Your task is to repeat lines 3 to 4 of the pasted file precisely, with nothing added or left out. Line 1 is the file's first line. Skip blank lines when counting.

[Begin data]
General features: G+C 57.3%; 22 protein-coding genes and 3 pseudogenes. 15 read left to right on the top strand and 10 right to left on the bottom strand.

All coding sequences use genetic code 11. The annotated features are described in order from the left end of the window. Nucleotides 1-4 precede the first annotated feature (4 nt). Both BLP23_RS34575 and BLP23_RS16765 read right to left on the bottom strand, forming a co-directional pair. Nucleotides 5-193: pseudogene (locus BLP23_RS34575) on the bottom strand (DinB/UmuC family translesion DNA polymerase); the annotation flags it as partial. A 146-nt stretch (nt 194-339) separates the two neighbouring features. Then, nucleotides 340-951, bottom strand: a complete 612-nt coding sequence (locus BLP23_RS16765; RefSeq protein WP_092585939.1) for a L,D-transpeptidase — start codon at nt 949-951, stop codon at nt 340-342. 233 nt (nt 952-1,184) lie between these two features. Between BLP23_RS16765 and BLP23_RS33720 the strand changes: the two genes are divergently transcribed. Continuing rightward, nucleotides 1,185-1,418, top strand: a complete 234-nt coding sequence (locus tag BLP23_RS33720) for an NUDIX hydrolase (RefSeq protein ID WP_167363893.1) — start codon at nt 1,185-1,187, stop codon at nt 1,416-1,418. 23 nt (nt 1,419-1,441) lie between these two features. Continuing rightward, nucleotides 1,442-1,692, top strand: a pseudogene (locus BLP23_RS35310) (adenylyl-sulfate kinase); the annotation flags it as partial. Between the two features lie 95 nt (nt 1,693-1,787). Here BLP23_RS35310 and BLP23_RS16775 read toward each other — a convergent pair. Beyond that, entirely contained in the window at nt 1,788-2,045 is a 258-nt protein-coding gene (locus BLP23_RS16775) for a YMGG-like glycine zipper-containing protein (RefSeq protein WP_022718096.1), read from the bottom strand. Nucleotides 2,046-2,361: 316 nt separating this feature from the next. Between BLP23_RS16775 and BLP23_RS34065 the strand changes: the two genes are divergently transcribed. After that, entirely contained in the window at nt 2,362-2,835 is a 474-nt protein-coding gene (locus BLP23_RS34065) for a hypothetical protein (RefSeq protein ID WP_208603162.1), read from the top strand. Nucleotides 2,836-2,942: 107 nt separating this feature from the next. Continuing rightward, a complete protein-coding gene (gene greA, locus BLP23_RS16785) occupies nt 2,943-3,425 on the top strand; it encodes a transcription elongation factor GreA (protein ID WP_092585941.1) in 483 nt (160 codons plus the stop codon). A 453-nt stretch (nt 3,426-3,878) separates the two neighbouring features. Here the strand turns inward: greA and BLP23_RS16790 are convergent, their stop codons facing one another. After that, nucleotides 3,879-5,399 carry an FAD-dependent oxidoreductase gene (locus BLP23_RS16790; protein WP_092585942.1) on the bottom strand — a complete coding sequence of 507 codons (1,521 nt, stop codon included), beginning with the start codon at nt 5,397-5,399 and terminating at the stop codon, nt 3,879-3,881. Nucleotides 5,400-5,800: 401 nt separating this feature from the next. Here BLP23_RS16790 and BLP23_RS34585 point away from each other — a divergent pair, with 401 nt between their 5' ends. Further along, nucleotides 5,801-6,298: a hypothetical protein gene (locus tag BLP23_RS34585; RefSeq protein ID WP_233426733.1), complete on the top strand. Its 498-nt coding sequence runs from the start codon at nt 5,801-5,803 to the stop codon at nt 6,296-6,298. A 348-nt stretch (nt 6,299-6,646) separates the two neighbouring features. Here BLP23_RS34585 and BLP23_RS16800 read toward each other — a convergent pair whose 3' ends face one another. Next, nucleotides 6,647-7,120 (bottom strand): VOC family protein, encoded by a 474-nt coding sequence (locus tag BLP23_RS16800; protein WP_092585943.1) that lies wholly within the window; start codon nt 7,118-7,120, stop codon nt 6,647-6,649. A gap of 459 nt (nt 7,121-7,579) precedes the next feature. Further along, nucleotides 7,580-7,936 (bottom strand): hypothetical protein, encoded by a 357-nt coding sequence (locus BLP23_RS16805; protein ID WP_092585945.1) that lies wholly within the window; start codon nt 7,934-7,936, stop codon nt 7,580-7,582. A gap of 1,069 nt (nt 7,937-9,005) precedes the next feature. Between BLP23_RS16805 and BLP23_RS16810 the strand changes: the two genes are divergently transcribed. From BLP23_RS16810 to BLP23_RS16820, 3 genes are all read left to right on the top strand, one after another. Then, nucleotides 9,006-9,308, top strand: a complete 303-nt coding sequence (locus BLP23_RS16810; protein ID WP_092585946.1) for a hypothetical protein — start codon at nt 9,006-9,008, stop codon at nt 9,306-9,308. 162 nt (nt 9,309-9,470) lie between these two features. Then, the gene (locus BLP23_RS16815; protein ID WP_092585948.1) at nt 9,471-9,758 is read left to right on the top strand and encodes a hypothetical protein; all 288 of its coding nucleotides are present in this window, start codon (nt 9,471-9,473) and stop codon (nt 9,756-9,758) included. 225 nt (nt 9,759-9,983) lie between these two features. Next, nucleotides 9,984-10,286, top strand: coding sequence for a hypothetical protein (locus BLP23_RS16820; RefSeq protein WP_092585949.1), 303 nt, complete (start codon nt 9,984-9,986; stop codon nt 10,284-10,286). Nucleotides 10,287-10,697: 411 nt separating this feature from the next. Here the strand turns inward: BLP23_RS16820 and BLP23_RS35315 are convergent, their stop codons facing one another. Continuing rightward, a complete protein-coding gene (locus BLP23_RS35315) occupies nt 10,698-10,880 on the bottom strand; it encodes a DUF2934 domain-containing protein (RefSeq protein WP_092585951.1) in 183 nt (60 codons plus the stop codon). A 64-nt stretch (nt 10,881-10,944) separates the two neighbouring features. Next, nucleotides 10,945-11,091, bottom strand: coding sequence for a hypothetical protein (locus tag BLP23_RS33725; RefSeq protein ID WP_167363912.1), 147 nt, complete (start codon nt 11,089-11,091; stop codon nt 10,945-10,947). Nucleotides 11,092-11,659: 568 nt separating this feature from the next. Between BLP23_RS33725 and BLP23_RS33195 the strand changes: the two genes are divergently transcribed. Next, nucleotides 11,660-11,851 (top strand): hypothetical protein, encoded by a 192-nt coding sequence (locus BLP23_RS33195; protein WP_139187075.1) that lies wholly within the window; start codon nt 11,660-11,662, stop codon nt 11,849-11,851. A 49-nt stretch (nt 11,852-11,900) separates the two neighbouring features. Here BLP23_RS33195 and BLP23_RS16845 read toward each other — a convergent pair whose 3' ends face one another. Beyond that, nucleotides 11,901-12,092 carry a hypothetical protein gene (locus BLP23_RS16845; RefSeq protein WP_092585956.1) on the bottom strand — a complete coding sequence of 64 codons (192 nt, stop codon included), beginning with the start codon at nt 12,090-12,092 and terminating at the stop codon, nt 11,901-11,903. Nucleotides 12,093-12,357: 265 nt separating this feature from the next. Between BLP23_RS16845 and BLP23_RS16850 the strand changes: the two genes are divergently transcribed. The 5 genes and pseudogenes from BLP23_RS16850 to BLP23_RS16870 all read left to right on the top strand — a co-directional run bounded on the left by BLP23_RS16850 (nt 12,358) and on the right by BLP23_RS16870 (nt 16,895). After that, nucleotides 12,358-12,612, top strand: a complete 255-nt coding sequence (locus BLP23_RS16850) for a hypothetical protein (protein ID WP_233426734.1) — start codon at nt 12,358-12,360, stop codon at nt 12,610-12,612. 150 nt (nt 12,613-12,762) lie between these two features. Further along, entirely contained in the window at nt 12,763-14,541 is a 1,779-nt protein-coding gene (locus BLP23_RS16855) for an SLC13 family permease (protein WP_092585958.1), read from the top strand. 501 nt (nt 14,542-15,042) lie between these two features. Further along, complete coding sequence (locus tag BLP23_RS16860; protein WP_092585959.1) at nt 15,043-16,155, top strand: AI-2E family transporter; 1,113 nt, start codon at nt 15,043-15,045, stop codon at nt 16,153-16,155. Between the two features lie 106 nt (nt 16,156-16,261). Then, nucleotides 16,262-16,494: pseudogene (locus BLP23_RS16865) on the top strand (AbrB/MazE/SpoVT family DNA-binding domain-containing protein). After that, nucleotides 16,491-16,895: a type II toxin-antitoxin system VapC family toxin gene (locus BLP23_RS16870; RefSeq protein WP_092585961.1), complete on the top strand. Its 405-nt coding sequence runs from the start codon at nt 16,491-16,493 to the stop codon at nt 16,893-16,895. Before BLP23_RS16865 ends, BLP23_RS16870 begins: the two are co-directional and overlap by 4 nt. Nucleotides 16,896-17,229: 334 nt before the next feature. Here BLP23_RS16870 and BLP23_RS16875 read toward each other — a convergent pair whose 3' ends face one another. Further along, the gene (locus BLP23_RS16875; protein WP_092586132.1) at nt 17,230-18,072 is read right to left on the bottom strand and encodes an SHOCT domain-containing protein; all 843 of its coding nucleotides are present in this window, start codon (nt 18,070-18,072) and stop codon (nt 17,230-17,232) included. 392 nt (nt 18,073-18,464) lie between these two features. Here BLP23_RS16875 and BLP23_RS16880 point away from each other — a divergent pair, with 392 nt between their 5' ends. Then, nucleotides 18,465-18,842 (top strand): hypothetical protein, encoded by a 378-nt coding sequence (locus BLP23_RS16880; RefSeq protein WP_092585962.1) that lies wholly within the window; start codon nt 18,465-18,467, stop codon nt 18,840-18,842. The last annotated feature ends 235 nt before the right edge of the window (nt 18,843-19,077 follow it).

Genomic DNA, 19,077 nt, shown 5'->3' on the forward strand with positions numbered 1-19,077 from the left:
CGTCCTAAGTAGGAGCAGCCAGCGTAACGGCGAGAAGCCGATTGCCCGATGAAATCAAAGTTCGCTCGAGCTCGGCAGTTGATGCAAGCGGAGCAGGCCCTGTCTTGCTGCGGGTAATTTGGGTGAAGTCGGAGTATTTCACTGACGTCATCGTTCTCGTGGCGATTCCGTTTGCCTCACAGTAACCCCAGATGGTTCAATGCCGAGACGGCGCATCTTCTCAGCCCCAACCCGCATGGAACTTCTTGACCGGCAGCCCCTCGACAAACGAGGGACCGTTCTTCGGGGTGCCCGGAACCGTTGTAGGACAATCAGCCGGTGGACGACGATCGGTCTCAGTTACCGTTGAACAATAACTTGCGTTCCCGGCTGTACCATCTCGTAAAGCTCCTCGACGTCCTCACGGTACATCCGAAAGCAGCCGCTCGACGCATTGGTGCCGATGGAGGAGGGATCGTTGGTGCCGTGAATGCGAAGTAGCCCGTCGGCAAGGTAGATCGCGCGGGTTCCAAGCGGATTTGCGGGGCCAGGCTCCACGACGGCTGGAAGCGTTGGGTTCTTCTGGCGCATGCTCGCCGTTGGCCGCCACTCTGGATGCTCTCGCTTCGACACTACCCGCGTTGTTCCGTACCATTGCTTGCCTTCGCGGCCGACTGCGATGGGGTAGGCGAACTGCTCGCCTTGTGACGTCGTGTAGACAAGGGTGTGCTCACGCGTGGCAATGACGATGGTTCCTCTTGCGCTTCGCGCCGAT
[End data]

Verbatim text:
Genomic DNA, 19,077 nt, shown 5'->3' on the forward strand with positions numbered 1-19,077 from the left:
CGTCCTAAGTAGGAGCAGCCAGCGTAACGGCGAGAAGCCGATTGCCCGATGAAATCAAAGTTCGCTCGAGCTCGGCAGTTGATGCAAGCGGAGCAGGCCCTGTCTTGCTGCGGGTAATTTGGGTGAAGTCGGAGTATTTCACTGACGTCATCGTTCTCGTGGCGATTCCGTTTGCCTCACAGTAACCCCAGATGGTTCAATGCCGAGACGGCGCATCTTCTCAGCCCCAACCCGCATGGAACTTCTTGACCGGCAGCCCCTCGACAAACGAGGGACCGTTCTTCGGGGTGCCCGGAACCGTTGTAGGACAATCAGCCGGTGGACGACGATCGGTCTCAGTTACCGTTGAACAATAACTTGCGTTCCCGGCTGTACCATCTCGTAAAGCTCCTCGACGTCCTCACGGTACATCCGAAAGCAGCCGCTCGACGCATTGGTGCCGATGGAGGAGGGATCGTTGGTGCCGTGAATGCGAAGTAGCCCGTCGGCAAGGTAGATCGCGCGGGTTCCAAGCGGATTTGCGGGGCCAGGCTCCACGACGGCTGGAAGCGTTGGGTTCTTCTGGCGCATGCTCGCCGTTGGCCGCCACTCTGGATGCTCTCGCTTCGACACTACCCGCGTTGTTCCGTACCATTGCTTGCCTTCGCGGCCGACTGCGATGGGGTAGGCGAACTGCTCGCCTTGTGACGTCGTGTAGACAAGGGTGTGCTCACGCGTGGCAATGACGATGGTTCCTCTTGCGCTTCGCGCCGAT